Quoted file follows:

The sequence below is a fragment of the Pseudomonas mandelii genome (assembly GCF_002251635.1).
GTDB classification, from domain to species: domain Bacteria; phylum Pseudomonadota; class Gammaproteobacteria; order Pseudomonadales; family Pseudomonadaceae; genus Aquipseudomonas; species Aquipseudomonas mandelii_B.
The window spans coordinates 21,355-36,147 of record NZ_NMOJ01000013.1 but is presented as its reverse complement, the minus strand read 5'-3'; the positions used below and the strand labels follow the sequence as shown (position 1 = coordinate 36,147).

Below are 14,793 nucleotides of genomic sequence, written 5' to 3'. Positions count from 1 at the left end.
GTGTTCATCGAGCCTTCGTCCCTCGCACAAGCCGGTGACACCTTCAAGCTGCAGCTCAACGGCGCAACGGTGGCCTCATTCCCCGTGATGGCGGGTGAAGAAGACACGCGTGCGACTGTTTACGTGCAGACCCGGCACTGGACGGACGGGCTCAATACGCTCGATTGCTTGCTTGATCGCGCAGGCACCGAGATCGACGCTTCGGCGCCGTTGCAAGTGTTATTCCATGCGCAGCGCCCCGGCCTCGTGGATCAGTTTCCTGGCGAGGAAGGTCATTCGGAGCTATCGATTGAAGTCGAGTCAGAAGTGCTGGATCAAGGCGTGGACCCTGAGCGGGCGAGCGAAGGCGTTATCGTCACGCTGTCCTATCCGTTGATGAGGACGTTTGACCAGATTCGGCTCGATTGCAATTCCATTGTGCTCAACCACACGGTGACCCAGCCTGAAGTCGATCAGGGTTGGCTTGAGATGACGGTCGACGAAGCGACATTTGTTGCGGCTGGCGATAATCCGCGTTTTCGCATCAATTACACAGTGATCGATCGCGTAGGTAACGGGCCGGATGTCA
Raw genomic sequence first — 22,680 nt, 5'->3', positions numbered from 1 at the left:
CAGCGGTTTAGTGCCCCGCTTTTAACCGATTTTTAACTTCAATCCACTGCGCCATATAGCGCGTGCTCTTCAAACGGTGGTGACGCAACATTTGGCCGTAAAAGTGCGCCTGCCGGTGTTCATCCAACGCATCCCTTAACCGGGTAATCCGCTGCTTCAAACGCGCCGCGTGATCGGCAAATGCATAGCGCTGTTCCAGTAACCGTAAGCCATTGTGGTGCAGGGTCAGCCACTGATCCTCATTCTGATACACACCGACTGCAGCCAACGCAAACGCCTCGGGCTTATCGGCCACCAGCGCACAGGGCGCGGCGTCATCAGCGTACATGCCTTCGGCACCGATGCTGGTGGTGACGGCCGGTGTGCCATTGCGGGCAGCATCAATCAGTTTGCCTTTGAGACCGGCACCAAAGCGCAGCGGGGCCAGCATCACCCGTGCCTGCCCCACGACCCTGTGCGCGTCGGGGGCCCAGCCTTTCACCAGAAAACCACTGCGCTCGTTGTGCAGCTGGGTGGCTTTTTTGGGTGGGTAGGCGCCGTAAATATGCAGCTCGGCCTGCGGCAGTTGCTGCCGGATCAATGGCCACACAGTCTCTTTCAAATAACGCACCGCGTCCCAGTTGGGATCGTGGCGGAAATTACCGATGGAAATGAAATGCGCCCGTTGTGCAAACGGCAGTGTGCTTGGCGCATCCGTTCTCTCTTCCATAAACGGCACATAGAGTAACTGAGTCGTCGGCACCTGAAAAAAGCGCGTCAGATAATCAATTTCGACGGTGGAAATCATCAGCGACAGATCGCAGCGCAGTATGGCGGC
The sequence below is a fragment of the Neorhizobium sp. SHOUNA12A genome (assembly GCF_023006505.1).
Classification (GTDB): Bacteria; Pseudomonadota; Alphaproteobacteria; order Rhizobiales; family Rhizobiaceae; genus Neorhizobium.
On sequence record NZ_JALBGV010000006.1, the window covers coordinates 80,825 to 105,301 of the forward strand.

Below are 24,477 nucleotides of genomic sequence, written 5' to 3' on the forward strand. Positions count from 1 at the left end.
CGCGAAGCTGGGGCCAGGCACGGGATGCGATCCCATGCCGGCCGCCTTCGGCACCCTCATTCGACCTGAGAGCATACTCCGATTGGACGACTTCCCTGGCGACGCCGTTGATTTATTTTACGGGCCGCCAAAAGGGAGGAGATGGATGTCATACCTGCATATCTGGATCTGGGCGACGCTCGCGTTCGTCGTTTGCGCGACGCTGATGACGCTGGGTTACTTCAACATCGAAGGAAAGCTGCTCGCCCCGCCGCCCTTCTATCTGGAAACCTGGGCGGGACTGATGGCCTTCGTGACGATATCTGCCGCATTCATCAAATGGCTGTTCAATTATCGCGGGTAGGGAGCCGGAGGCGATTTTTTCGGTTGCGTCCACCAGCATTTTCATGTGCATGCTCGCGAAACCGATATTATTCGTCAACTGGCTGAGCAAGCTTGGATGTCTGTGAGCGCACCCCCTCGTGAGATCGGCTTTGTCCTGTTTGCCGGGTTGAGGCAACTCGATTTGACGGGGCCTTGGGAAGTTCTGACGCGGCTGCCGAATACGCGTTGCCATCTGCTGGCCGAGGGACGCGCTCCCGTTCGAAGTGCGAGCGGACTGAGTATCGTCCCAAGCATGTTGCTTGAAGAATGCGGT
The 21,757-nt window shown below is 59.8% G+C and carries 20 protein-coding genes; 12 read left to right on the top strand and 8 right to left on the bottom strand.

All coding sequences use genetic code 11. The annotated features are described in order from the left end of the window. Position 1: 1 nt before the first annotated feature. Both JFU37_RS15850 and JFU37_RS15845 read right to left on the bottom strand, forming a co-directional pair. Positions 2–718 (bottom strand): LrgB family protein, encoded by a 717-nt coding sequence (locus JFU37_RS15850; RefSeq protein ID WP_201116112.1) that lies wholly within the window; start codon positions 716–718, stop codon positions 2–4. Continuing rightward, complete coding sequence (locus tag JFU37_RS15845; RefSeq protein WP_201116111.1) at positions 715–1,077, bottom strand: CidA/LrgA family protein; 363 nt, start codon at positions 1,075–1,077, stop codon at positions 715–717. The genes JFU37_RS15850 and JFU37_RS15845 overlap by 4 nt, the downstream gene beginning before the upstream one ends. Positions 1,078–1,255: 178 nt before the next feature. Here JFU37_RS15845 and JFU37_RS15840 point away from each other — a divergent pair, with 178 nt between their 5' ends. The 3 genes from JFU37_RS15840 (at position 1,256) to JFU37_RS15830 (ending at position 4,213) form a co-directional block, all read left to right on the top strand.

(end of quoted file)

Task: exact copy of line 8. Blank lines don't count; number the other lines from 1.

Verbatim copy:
The sequence below is a fragment of the Neorhizobium sp. SHOUNA12A genome (assembly GCF_023006505.1).